[ExI] CA gay marriage vote

Dan dan_ust at yahoo.com
Wed Jun 3 19:49:08 UTC 2009

--- On Wed, 6/3/09, Damien Broderick <thespike at satx.rr.com> wrote:
> At 11:36 AM 6/3/2009 -0700, Dan
> wrote:
>> Why not accept, here, at face value, the notion that
>> traditional or religious beliefs played a role* -- rather
>> than rap
> I was not attributing homophobia and misogyny to
> rap/gangsta et al, but speculating that the latter are a
> pretty blatant expression of the forces that help create the
> former.
>> or "embattled masculinity"?  I think it's vaguely
>> (if unintentionally) racist to presume (not saying you
>> have)
> Or Fanon the black psychiatrist?

Yes, I think so in his case.  At least, I believe his ideology -- basically collectivist already -- blinded him to viewing things in terms of people perhaps holding their own opinions regardless of their race or class.
>> that Blacks don't have certain values and act based on
> these -- that they just react to whatever happened in the
> past.
> That's an absurd reduction of what I wrote,

Actually, I wasn't reacting in that statement to you.  That's why I wrote, parenthetically, "not saying you have."

> but taking it
> at its least implausible (since in a sense all of us react
> to whatever happened to us in the past, as well as to our
> expectations for the future): what are these distinctive
> values in black culture that you discern as the basis for
> the homophobia of many (as indexed by polls)?

I don't know; haven't done enough research and don't exactly trust the research that I've read so far.  (See my other parenthetic comment below)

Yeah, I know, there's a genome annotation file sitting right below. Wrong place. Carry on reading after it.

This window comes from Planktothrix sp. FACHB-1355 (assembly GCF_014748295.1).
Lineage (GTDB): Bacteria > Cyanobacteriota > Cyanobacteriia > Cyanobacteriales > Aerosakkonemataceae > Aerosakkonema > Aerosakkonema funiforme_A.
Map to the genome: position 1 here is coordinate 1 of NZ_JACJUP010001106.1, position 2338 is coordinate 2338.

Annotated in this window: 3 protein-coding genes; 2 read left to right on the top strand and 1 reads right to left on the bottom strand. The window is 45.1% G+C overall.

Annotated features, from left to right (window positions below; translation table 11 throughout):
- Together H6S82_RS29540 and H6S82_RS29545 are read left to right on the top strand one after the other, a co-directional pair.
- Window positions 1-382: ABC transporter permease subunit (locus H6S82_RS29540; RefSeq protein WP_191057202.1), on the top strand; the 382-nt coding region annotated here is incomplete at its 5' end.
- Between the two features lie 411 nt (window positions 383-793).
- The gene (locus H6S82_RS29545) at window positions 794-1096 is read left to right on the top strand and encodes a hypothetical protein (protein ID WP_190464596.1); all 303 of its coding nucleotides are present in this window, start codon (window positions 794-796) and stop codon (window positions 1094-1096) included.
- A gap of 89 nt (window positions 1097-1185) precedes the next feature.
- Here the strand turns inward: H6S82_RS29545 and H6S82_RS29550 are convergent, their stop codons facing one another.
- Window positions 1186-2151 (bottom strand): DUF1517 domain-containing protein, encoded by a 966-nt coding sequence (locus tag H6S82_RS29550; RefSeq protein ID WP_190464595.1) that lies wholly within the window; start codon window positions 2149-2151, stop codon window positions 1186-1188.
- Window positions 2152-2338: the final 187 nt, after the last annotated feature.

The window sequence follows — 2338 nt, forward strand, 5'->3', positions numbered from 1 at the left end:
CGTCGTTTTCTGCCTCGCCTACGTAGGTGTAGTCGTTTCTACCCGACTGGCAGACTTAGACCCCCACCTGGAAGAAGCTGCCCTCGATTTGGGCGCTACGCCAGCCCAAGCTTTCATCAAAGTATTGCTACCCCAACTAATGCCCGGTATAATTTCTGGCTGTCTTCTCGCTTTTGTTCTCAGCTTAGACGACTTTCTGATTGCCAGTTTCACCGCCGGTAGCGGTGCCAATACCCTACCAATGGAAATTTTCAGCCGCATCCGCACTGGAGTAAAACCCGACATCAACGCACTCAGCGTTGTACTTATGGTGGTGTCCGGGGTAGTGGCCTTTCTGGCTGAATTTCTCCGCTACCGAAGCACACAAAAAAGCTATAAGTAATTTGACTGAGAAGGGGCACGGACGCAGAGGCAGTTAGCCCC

> Pointing to
> Baptist faith or the like doesn't get us far unless you
> explain what leads those ideological belief systems to
> promote hatred of gays (supposing that they do).

I'm not sure I'd reduce it to ideology.  After all, there are pro-gay and anti-gay Baptists and most people, I believe, don't think systematically enough to have an ideology.  (The evidence for this [most people not thinking ideologically or systematically] actually seems sound and overwhelming.  Explaining it is, of course, another matter.  I don't have general theory of why people hold the beliefs or values they do.  I do think some might clues in this area, such as Bryan Caplan's view that people tend to hold certain wrong economic beliefs because the cost of holding them is low.  E.g., if you're anti-free trade or pro-minimum wage, the cost to you for holding these views is very low under most circumstances.  I don't see exactly how this might apply here -- save to point out that being anti-same sex marriage doesn't really impose many costs on most people outside of a few very gay friendly areas in the US.*)



*  That said, I should point out that my personal position is anti-statism, so I think government shouldn't be involved in marriage in the first place.  In other words, I think marriage is not for the state to define or enforce.  I think if marriage were de-politicized -- even if the government is otherwise left in place; though the only sane, logical, and moral (meaning those who disagree are either partially insane, partly illogical, or immoral:) position is to peacefully overthrow all states -- many of the issues would die away.  Yes, a few hardcore anti-gay people would protest when some private individual or group recognizes a gay marriage, but they would look like the kooks they are.


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